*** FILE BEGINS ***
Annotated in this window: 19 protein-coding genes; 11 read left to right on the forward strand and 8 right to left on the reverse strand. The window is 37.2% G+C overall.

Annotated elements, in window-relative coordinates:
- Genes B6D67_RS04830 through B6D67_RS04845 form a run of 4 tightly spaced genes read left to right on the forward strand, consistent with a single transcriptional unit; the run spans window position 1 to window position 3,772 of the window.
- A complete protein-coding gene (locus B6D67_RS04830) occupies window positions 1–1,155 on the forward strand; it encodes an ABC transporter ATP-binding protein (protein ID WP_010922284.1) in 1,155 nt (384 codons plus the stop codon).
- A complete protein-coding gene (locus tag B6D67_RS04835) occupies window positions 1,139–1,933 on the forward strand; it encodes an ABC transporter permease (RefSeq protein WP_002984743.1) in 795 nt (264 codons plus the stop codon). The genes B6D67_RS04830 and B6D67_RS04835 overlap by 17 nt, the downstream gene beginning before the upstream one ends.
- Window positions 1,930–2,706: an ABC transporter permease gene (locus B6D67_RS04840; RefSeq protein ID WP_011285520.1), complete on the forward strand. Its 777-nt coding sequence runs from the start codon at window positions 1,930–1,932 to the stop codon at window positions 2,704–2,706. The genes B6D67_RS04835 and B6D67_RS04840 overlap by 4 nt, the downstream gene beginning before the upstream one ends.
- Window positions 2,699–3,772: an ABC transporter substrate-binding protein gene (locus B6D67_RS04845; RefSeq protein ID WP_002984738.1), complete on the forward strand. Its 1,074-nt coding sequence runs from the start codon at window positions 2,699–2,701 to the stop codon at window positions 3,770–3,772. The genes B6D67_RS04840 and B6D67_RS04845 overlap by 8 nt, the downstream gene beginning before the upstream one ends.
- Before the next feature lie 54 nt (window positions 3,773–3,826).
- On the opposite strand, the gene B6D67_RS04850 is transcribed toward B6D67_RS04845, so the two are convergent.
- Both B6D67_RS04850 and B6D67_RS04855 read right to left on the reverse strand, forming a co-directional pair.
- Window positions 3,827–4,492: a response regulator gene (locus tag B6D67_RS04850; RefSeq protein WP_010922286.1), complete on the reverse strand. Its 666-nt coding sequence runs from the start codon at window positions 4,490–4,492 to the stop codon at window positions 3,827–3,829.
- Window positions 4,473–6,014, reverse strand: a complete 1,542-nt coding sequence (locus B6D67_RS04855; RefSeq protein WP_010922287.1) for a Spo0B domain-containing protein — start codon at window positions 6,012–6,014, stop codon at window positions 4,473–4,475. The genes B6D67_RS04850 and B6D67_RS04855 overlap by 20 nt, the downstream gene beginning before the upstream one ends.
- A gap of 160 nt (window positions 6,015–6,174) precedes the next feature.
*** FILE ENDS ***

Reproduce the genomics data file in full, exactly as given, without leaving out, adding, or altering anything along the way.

Annotated in this window: 19 protein-coding genes; 11 read left to right on the forward strand and 8 right to left on the reverse strand. The window is 37.2% G+C overall.

Annotated elements, in window-relative coordinates:
- Genes B6D67_RS04830 through B6D67_RS04845 form a run of 4 tightly spaced genes read left to right on the forward strand, consistent with a single transcriptional unit; the run spans window position 1 to window position 3,772 of the window.
- A complete protein-coding gene (locus B6D67_RS04830) occupies window positions 1–1,155 on the forward strand; it encodes an ABC transporter ATP-binding protein (protein ID WP_010922284.1) in 1,155 nt (384 codons plus the stop codon).
- A complete protein-coding gene (locus tag B6D67_RS04835) occupies window positions 1,139–1,933 on the forward strand; it encodes an ABC transporter permease (RefSeq protein WP_002984743.1) in 795 nt (264 codons plus the stop codon). The genes B6D67_RS04830 and B6D67_RS04835 overlap by 17 nt, the downstream gene beginning before the upstream one ends.
- Window positions 1,930–2,706: an ABC transporter permease gene (locus B6D67_RS04840; RefSeq protein ID WP_011285520.1), complete on the forward strand. Its 777-nt coding sequence runs from the start codon at window positions 1,930–1,932 to the stop codon at window positions 2,704–2,706. The genes B6D67_RS04835 and B6D67_RS04840 overlap by 4 nt, the downstream gene beginning before the upstream one ends.
- Window positions 2,699–3,772: an ABC transporter substrate-binding protein gene (locus B6D67_RS04845; RefSeq protein ID WP_002984738.1), complete on the forward strand. Its 1,074-nt coding sequence runs from the start codon at window positions 2,699–2,701 to the stop codon at window positions 3,770–3,772. The genes B6D67_RS04840 and B6D67_RS04845 overlap by 8 nt, the downstream gene beginning before the upstream one ends.
- Before the next feature lie 54 nt (window positions 3,773–3,826).
- On the opposite strand, the gene B6D67_RS04850 is transcribed toward B6D67_RS04845, so the two are convergent.
- Both B6D67_RS04850 and B6D67_RS04855 read right to left on the reverse strand, forming a co-directional pair.
- Window positions 3,827–4,492: a response regulator gene (locus tag B6D67_RS04850; RefSeq protein WP_010922286.1), complete on the reverse strand. Its 666-nt coding sequence runs from the start codon at window positions 4,490–4,492 to the stop codon at window positions 3,827–3,829.
- Window positions 4,473–6,014, reverse strand: a complete 1,542-nt coding sequence (locus B6D67_RS04855; RefSeq protein WP_010922287.1) for a Spo0B domain-containing protein — start codon at window positions 6,012–6,014, stop codon at window positions 4,473–4,475. The genes B6D67_RS04850 and B6D67_RS04855 overlap by 20 nt, the downstream gene beginning before the upstream one ends.
- A gap of 160 nt (window positions 6,015–6,174) precedes the next feature.